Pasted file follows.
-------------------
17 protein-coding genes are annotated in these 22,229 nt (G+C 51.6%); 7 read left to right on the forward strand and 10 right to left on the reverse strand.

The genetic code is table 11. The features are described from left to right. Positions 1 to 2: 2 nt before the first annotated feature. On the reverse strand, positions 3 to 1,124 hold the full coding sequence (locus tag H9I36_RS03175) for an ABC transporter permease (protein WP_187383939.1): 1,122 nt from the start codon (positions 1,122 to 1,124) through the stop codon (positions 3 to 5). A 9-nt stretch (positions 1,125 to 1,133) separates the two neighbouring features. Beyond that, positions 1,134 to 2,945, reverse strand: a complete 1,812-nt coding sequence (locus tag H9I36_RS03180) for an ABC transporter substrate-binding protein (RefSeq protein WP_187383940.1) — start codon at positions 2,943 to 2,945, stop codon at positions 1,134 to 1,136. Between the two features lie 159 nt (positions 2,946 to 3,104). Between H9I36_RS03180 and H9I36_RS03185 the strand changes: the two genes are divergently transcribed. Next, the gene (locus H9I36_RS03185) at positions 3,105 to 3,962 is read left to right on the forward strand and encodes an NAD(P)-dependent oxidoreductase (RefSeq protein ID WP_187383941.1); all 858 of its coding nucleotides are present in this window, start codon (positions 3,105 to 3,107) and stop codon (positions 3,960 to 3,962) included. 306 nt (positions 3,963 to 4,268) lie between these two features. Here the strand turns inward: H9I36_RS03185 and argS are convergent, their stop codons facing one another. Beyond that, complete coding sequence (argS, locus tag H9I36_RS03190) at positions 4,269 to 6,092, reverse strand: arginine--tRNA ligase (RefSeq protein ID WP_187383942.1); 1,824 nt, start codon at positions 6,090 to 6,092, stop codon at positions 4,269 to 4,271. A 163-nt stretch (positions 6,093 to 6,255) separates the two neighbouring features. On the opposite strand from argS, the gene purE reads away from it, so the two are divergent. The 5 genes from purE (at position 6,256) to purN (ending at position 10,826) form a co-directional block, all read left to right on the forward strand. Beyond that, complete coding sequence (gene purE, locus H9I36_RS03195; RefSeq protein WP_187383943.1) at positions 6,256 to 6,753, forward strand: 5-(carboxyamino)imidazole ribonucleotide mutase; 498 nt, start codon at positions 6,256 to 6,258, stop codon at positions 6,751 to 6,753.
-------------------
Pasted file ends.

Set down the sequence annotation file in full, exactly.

17 protein-coding genes are annotated in these 22,229 nt (G+C 51.6%); 7 read left to right on the forward strand and 10 right to left on the reverse strand.

The genetic code is table 11. The features are described from left to right. Positions 1 to 2: 2 nt before the first annotated feature. On the reverse strand, positions 3 to 1,124 hold the full coding sequence (locus tag H9I36_RS03175) for an ABC transporter permease (protein WP_187383939.1): 1,122 nt from the start codon (positions 1,122 to 1,124) through the stop codon (positions 3 to 5). A 9-nt stretch (positions 1,125 to 1,133) separates the two neighbouring features. Beyond that, positions 1,134 to 2,945, reverse strand: a complete 1,812-nt coding sequence (locus tag H9I36_RS03180) for an ABC transporter substrate-binding protein (RefSeq protein WP_187383940.1) — start codon at positions 2,943 to 2,945, stop codon at positions 1,134 to 1,136. Between the two features lie 159 nt (positions 2,946 to 3,104). Between H9I36_RS03180 and H9I36_RS03185 the strand changes: the two genes are divergently transcribed. Next, the gene (locus H9I36_RS03185) at positions 3,105 to 3,962 is read left to right on the forward strand and encodes an NAD(P)-dependent oxidoreductase (RefSeq protein ID WP_187383941.1); all 858 of its coding nucleotides are present in this window, start codon (positions 3,105 to 3,107) and stop codon (positions 3,960 to 3,962) included. 306 nt (positions 3,963 to 4,268) lie between these two features. Here the strand turns inward: H9I36_RS03185 and argS are convergent, their stop codons facing one another. Beyond that, complete coding sequence (argS, locus tag H9I36_RS03190) at positions 4,269 to 6,092, reverse strand: arginine--tRNA ligase (RefSeq protein ID WP_187383942.1); 1,824 nt, start codon at positions 6,090 to 6,092, stop codon at positions 4,269 to 4,271. A 163-nt stretch (positions 6,093 to 6,255) separates the two neighbouring features. On the opposite strand from argS, the gene purE reads away from it, so the two are divergent. The 5 genes from purE (at position 6,256) to purN (ending at position 10,826) form a co-directional block, all read left to right on the forward strand. Beyond that, complete coding sequence (gene purE, locus H9I36_RS03195; RefSeq protein WP_187383943.1) at positions 6,256 to 6,753, forward strand: 5-(carboxyamino)imidazole ribonucleotide mutase; 498 nt, start codon at positions 6,256 to 6,258, stop codon at positions 6,751 to 6,753.